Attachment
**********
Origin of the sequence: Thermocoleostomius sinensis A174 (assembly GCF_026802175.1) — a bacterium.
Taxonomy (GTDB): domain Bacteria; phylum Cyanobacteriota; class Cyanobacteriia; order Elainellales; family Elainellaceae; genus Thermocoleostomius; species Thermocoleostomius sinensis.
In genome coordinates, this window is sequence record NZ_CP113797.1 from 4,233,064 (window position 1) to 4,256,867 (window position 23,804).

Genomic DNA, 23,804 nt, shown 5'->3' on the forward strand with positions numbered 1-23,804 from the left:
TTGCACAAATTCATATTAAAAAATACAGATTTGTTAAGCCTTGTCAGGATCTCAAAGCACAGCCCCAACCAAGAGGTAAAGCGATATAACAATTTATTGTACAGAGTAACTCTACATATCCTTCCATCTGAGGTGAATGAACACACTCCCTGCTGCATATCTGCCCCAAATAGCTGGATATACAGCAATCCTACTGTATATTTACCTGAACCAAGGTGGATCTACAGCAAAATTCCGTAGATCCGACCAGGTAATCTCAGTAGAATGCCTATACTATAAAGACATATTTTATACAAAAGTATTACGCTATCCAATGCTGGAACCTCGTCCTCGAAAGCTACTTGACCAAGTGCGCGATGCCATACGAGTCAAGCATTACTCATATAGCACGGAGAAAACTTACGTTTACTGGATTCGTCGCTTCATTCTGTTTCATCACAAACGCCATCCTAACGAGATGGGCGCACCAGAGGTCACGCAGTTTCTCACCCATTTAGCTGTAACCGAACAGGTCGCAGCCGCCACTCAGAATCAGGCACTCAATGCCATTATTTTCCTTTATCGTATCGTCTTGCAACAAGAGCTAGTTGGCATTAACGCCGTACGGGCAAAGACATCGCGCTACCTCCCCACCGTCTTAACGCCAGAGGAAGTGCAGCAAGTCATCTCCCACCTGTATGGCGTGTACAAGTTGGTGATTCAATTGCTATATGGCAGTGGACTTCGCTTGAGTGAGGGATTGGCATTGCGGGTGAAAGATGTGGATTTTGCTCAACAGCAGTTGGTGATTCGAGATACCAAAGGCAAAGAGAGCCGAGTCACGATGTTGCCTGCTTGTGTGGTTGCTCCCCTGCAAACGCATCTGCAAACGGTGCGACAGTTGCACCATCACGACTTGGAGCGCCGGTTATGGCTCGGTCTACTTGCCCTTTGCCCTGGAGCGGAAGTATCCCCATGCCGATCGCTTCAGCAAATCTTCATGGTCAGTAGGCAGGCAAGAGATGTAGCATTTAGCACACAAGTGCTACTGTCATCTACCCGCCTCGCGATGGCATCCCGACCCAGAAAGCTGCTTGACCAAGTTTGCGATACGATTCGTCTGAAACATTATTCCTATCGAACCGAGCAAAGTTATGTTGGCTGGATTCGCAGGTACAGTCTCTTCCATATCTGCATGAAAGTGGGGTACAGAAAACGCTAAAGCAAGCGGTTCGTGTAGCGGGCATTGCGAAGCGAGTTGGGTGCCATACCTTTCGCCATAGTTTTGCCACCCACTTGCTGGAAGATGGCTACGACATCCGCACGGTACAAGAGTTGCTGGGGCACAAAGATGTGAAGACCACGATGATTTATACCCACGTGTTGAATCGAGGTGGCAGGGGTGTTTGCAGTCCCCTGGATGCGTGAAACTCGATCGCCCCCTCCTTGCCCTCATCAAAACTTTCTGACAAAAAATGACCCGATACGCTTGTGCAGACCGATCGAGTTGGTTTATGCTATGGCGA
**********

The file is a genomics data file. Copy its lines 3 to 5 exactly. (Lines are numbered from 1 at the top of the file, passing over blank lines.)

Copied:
In genome coordinates, this window is sequence record NZ_CP113797.1 from 4,233,064 (window position 1) to 4,256,867 (window position 23,804).

Genomic DNA, 23,804 nt, shown 5'->3' on the forward strand with positions numbered 1-23,804 from the left:
TTGCACAAATTCATATTAAAAAATACAGATTTGTTAAGCCTTGTCAGGATCTCAAAGCACAGCCCCAACCAAGAGGTAAAGCGATATAACAATTTATTGTACAGAGTAACTCTACATATCCTTCCATCTGAGGTGAATGAACACACTCCCTGCTGCATATCTGCCCCAAATAGCTGGATATACAGCAATCCTACTGTATATTTACCTGAACCAAGGTGGATCTACAGCAAAATTCCGTAGATCCGACCAGGTAATCTCAGTAGAATGCCTATACTATAAAGACATATTTTATACAAAAGTATTACGCTATCCAATGCTGGAACCTCGTCCTCGAAAGCTACTTGACCAAGTGCGCGATGCCATACGAGTCAAGCATTACTCATATAGCACGGAGAAAACTTACGTTTACTGGATTCGTCGCTTCATTCTGTTTCATCACAAACGCCATCCTAACGAGATGGGCGCACCAGAGGTCACGCAGTTTCTCACCCATTTAGCTGTAACCGAACAGGTCGCAGCCGCCACTCAGAATCAGGCACTCAATGCCATTATTTTCCTTTATCGTATCGTCTTGCAACAAGAGCTAGTTGGCATTAACGCCGTACGGGCAAAGACATCGCGCTACCTCCCCACCGTCTTAACGCCAGAGGAAGTGCAGCAAGTCATCTCCCACCTGTATGGCGTGTACAAGTTGGTGATTCAATTGCTATATGGCAGTGGACTTCGCTTGAGTGAGGGATTGGCATTGCGGGTGAAAGATGTGGATTTTGCTCAACAGCAGTTGGTGATTCGAGATACCAAAGGCAAAGAGAGCCGAGTCACGATGTTGCCTGCTTGTGTGGTTGCTCCCCTGCAAACGCATCTGCAAACGGTGCGACAGTTGCACCATCACGACTTGGAGCGCCGGTTATGGCTCGGTCTACTTGCCCTTTGCCCTGGAGCGGAAGTATCCCCATGCCGATCGCTTCAGCAAATCTTCATGGTCAGTAGGCAGGCAAGAGATGTAGCATTTAGCACACAAGTGCTACTGTCATCTACCCGCCTCGCGATGGCATCCCGACCCAGAAAGCTGCTTGACCAAGTTTGCGATACGATTCGTCTGAAACATTATTCCTATCGAACCGAGCAAAGTTATGTTGGCTGGATTCGCAGGTACAGTCTCTTCCATATCTGCATGAAAGTGGGGTACAGAAAACGCTAAAGCAAGCGGTTCGTGTAGCGGGCATTGCGAAGCGAGTTGGGTGCCATACCTTTCGCCATAGTTTTGCCACCCACTTGCTGGAAGATGGCTACGACATCCGCACGGTACAAGAGTTGCTGGGGCACAAAGATGTGAAGACCACGATGATTTATACCCACGTGTTGAATCGAGGTGGCAGGGGTGTTTGCAGTCCCCTGGATGCGTGAAACTCGATCGCCCCCTCCTTGCCCTCATCAAAACTTTCTGACAAAAAATGACCCGATACGCTTGTGCAGACCGATCGAGTTGGTTTATGCTATGGCGA